Do you want to buy an LMS or an authoring tool and are you wondering what the best option is for tracking the results of your learners? Or are you just confused by all the abbreviations like SCORM, AICC, XAPI, and CMI5? Here is an overview that will help you out.
I originally wrote this post in early 2015. I have just gone through it and updated it with the latest developments and made some other adjustments.
SCORM and SCORM compliant
SCORM is a standard in e-Learning that makes it possible to track and trace the results of your learners in a Learning Management system (LMS). A course is SCORM compliant when it meets the requirements of the standard set by the ADL. It makes it possible to create an e-Learning course in any authoring environment and run it in any SCORM compliant LMS and report your learners results to that LMS.
The basic set up of a SCORM compliant course is simple, here is how it works:
- You create a course in an e-Learning authoring tool (like Easygenerator) or in an LMS
- You publish the e-Learning course as a SCORM package (something like save as SCORM)
- You upload the SCORM compliant course in your LMS and invite your learners
- All results of your learners will be stored in your LMS
Which results will be stored?
If a course is SCORM compliant it can store almost everything:
- The end result of a course (failed passed and end score)
- Questions answered correct or incorrect
- Which answers were given
- Which pages are viewed
- How long a page was viewed
- Total time spend
- Score per Learning objective
- Incomplete results and progress (so the learner can resume a course later)
You name it, it can be registered and stored.
Does SCORM compliant always means the same
No, it doesn’t. SCORM has a compulsory part (the result part) but also elements that can be added optionally. Bookmarking (the storage of incomplete results) and results per learning objective are optional. This means that if you want to buy an authoring tool or an LMS you should check if they support the elements that you need!
And there is a second but: reporting. If the results are stored in the database of your LMS it does not mean you can get them out in an easy way. That depends on the reports the LMS is offering. Some LMS have very complete reports or allow you to create your own. If you want to make sure that the LMS does what you need, just check the reporting function!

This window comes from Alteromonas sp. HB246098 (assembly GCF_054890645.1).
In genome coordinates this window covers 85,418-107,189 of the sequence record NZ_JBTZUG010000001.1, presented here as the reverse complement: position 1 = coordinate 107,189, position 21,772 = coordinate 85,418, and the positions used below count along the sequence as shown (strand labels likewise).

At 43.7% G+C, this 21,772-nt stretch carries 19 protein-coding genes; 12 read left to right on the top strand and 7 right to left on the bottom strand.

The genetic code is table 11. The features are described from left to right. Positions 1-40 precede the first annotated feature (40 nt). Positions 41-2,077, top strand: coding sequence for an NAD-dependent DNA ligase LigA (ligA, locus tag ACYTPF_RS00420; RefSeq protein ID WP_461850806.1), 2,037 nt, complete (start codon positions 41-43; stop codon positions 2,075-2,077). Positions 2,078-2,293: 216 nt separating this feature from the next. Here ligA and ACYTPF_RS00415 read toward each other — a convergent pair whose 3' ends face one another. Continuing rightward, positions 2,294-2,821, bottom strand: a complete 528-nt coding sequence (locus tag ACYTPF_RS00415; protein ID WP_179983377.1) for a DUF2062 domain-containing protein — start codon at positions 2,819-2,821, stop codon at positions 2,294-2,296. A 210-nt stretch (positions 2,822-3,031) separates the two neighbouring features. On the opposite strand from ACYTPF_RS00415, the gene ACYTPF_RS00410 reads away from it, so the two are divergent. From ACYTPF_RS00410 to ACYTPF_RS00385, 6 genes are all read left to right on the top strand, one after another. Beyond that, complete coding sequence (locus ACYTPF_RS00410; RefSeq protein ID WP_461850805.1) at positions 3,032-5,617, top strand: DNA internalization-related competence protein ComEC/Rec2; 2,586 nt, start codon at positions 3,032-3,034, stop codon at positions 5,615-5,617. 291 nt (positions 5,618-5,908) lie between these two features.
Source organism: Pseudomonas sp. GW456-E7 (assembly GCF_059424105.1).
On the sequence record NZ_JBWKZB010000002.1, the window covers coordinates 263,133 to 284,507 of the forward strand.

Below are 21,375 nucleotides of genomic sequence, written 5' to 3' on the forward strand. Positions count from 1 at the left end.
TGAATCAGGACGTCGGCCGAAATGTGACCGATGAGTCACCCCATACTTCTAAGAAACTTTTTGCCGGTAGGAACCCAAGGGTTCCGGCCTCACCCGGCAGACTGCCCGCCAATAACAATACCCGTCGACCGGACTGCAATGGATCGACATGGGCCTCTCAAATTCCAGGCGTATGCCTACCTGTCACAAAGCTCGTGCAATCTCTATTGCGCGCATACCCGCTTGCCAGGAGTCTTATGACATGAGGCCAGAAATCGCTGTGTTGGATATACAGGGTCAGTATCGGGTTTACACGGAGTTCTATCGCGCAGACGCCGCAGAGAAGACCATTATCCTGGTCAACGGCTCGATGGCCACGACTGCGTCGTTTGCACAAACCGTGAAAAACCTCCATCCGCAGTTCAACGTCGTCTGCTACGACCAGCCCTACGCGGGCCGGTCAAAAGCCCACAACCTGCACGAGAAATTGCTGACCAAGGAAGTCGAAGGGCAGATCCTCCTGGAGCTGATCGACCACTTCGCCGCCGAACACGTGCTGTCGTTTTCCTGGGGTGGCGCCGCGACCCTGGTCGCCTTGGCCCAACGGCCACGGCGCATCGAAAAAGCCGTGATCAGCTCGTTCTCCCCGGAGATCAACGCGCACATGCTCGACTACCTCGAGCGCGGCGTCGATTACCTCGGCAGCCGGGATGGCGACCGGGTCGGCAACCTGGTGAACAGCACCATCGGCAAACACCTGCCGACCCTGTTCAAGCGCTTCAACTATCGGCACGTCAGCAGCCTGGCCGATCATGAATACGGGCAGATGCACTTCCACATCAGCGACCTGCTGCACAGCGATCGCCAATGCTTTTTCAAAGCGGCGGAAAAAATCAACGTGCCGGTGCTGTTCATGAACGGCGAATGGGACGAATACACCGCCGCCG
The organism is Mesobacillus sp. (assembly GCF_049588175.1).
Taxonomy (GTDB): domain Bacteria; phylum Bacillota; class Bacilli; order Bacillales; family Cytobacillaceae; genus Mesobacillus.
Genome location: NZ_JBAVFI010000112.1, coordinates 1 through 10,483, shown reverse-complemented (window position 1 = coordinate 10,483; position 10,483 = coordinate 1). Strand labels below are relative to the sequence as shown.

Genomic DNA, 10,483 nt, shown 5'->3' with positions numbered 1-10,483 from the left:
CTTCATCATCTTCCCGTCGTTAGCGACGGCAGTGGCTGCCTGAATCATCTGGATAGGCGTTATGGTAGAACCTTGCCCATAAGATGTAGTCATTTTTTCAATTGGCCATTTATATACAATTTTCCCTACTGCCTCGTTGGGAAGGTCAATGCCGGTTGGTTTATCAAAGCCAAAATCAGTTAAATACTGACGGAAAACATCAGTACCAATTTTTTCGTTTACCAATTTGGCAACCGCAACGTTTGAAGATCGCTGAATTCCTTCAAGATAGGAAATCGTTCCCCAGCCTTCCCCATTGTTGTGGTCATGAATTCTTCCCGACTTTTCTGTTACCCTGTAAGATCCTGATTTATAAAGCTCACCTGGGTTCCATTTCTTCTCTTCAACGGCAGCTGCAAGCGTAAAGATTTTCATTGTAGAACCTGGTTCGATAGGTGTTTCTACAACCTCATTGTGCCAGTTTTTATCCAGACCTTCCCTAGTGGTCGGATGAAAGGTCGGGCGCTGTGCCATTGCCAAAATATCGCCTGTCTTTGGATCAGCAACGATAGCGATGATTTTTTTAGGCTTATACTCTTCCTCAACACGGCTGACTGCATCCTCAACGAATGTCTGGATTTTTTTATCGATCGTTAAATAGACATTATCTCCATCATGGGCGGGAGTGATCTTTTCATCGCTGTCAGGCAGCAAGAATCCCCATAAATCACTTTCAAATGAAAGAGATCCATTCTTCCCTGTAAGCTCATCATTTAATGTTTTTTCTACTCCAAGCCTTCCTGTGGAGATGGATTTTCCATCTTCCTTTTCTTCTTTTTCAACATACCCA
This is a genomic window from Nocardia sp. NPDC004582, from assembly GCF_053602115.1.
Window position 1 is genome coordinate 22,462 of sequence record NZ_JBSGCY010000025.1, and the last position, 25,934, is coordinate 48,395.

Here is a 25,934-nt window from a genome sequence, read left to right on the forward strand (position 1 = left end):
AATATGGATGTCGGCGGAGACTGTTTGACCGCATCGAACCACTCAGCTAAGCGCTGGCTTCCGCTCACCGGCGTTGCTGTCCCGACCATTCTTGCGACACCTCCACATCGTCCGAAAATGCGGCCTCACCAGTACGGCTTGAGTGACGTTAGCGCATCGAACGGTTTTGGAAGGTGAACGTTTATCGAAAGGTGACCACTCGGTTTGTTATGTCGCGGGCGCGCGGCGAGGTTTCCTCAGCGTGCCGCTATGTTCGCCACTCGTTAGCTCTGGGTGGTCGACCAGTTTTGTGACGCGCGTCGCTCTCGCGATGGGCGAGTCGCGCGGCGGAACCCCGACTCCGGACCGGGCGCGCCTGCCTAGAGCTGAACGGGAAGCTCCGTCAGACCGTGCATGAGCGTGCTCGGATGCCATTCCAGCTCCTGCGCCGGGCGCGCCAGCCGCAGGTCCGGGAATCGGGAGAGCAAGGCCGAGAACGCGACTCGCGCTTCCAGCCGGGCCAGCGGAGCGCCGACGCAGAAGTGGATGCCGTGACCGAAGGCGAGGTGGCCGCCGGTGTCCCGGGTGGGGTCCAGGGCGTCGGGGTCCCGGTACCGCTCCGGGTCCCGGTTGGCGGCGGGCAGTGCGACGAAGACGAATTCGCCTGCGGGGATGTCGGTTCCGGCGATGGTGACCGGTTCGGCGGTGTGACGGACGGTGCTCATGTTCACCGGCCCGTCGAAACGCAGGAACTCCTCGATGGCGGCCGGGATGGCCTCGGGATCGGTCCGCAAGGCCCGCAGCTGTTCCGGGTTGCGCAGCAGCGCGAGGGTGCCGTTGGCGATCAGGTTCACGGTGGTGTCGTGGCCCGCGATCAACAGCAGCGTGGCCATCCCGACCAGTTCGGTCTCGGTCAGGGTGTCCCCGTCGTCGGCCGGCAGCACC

SCORM 1.2 and SCORM 2004
Yes, there are two versions of SCORM: SCORM 1.2 and SCORM 2004. The latest version is SCORM 2004 but both are still in use. The oldest version (SCORM 1.2) is the most popular one. So what is the difference? In fact, if you just want to have a report on your learners results both will do. They have the same reporting elements for that. The main difference between the two is that SCORM 2004 adds options for complex navigation and sequencing. If you need that, make sure both your authoring environment and your LMS are both SCORM 2004 compliant. If you just need the learner’s results SCORM 1.2 will do as well.
SCORM and XAPI / Tincan
The latest version of SCORM dates back to 2004 (although there were updates). That is a decade ago, it is ancient. In the meantime, we have seen the rise of mobile learning (with smartphones and tablets) and the world of learning has changed fundamentally. Is there nothing more up to date? Yes, of course, there is. We now have XAPI, formerly known as (project) TinCan. It can do what SCORM can but there are major differences.
SCORM and XAPI compared
So what is new, what is the difference? The big limitation of SCORM is that it can only track and trace your learner’s results if your learners are learning within your LMS. One of the big trends in e-Learning is that e-Learning is becoming more informal and is moving to the workplace and to mobile devices. In short, people are learning more outside an LMS than in an LMS. XAPI allows tracking and tracing from anywhere. So you should choose an authoring tool or an LMS that supports XAPI. This makes it possible to publish your course or quiz on a website, a blog, in an app on a smartphone. XAPI will still track and trace the results.